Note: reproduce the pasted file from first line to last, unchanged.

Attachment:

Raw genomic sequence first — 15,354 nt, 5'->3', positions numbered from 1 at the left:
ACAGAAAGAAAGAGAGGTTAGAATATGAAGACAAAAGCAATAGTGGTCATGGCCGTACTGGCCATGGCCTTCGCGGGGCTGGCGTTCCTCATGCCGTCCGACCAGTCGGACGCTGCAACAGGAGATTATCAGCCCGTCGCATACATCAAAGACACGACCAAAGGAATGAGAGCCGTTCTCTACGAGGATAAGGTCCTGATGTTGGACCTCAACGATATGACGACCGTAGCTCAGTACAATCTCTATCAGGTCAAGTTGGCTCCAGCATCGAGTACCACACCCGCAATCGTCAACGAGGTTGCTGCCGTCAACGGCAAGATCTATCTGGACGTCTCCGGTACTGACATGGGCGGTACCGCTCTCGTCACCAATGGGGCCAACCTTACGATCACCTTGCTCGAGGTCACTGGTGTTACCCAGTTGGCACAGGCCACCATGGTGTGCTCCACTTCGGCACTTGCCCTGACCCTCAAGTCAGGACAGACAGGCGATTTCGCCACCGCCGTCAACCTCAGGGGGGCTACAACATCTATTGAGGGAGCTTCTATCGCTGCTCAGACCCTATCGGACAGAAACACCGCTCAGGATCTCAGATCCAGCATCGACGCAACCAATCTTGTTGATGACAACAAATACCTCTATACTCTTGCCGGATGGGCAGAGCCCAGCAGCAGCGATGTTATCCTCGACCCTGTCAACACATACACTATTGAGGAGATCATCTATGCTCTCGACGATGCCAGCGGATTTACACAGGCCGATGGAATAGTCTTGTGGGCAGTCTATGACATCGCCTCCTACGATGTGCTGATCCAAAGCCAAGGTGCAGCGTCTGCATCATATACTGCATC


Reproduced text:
Raw genomic sequence first — 15,354 nt, 5'->3', positions numbered from 1 at the left:
ACAGAAAGAAAGAGAGGTTAGAATATGAAGACAAAAGCAATAGTGGTCATGGCCGTACTGGCCATGGCCTTCGCGGGGCTGGCGTTCCTCATGCCGTCCGACCAGTCGGACGCTGCAACAGGAGATTATCAGCCCGTCGCATACATCAAAGACACGACCAAAGGAATGAGAGCCGTTCTCTACGAGGATAAGGTCCTGATGTTGGACCTCAACGATATGACGACCGTAGCTCAGTACAATCTCTATCAGGTCAAGTTGGCTCCAGCATCGAGTACCACACCCGCAATCGTCAACGAGGTTGCTGCCGTCAACGGCAAGATCTATCTGGACGTCTCCGGTACTGACATGGGCGGTACCGCTCTCGTCACCAATGGGGCCAACCTTACGATCACCTTGCTCGAGGTCACTGGTGTTACCCAGTTGGCACAGGCCACCATGGTGTGCTCCACTTCGGCACTTGCCCTGACCCTCAAGTCAGGACAGACAGGCGATTTCGCCACCGCCGTCAACCTCAGGGGGGCTACAACATCTATTGAGGGAGCTTCTATCGCTGCTCAGACCCTATCGGACAGAAACACCGCTCAGGATCTCAGATCCAGCATCGACGCAACCAATCTTGTTGATGACAACAAATACCTCTATACTCTTGCCGGATGGGCAGAGCCCAGCAGCAGCGATGTTATCCTCGACCCTGTCAACACATACACTATTGAGGAGATCATCTATGCTCTCGACGATGCCAGCGGATTTACACAGGCCGATGGAATAGTCTTGTGGGCAGTCTATGACATCGCCTCCTACGATGTGCTGATCCAAAGCCAAGGTGCAGCGTCTGCATCATATACTGCATC